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| 3 minutes read

Bungie v Elite Boss Tech: Destiny 2 cheats developer consents to $13.5m in damages in US copyright infringement claim

On 9 June 2022, video games developer Bungie (developer of the popular looter shooter game Destiny 2) moved for the US District Court of Washington to enter into an order and Consent Judgment to settle a lawsuit it brought in the US against cheat software developer, Elite Boss Tech for $13.5m. For the uninitiated, cheats in online video games allow a player to "break the rules of the game", most commonly by "code injection", which involves the use of software to modify a game's executable code while the game is running; such software might allow a player in a first-person shooter game (an "FPS") to aim perfectly at all times or to teleport around a game environment in games where players are only meant to walk. 

Destiny 2 is an online FPS, that allows players to play against both AI enemies (commonly known as "player vs environment" or PvE), and also against other players of the game in competitive online environments (PvP).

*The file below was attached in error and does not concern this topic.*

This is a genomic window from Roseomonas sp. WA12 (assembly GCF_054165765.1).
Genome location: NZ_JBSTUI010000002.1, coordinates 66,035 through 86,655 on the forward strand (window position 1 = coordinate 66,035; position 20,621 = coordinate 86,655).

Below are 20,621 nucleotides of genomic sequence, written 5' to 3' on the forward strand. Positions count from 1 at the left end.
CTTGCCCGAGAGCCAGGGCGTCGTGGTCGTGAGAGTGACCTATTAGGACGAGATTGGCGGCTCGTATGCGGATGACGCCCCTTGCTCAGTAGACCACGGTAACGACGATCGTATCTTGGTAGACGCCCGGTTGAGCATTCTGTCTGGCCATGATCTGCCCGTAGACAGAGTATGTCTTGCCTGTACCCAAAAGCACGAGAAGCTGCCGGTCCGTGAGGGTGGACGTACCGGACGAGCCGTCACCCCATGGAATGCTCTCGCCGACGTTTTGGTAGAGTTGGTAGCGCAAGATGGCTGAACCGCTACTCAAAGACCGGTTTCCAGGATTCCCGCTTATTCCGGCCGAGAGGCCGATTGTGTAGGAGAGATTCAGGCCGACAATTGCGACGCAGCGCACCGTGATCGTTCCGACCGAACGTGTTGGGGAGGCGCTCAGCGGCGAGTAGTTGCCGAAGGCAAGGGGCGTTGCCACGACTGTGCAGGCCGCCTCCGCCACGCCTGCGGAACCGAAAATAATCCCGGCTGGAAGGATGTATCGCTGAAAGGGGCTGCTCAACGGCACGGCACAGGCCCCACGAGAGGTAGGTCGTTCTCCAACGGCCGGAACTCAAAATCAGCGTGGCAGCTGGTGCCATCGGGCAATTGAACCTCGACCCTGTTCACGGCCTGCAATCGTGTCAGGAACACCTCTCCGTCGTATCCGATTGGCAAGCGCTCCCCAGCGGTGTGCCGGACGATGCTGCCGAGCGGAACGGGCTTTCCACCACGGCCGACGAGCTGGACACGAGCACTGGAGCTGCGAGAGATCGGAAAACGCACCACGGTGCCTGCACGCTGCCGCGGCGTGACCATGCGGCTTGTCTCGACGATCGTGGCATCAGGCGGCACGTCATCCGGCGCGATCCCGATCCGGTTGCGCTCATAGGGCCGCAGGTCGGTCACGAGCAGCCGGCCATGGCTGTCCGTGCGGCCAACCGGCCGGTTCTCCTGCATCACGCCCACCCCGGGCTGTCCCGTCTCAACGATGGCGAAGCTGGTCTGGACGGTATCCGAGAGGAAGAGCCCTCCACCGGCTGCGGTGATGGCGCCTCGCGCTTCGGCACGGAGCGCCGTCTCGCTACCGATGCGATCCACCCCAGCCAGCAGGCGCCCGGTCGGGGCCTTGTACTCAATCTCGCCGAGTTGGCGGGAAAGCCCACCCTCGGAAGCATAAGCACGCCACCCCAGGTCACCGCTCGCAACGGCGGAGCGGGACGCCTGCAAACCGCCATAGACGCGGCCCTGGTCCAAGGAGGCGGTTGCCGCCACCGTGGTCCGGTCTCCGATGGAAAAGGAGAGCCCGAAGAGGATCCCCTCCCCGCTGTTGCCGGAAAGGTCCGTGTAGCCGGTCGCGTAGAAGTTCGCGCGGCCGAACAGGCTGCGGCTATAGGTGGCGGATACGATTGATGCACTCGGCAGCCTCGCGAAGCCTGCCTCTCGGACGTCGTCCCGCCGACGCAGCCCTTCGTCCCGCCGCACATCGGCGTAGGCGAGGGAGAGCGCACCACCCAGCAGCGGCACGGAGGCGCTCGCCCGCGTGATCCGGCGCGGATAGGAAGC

Elite Boss Tech operated several commercial websites that sold access to cheat software for Destiny 2. Due to the online nature and PvP aspects of the game, cheats in Destiny 2 do not only impact the experience of the cheating player but also those they play against or alongside. The commercial viability of PvP video games relies upon the integrity of the gameplay experience for its players, and the cheats developed by Elite Boss Tech (as well as those developed by other cheats providers) ruin that integrity - because it is near-impossible to win against a perfectly accurate, teleporting player!

To understand how critical it is for developers to counter cheating, in its complaint Bungie indicated that it "spends upwards of roughly $1,250,000 per year on its anti-cheating measures, a sum that does not include the cost to Bungie of external expert resources, legal costs, forward-looking investments in anti-cheat infrastructure, or infrastructure costs used for but not exclusively dedicated to game security".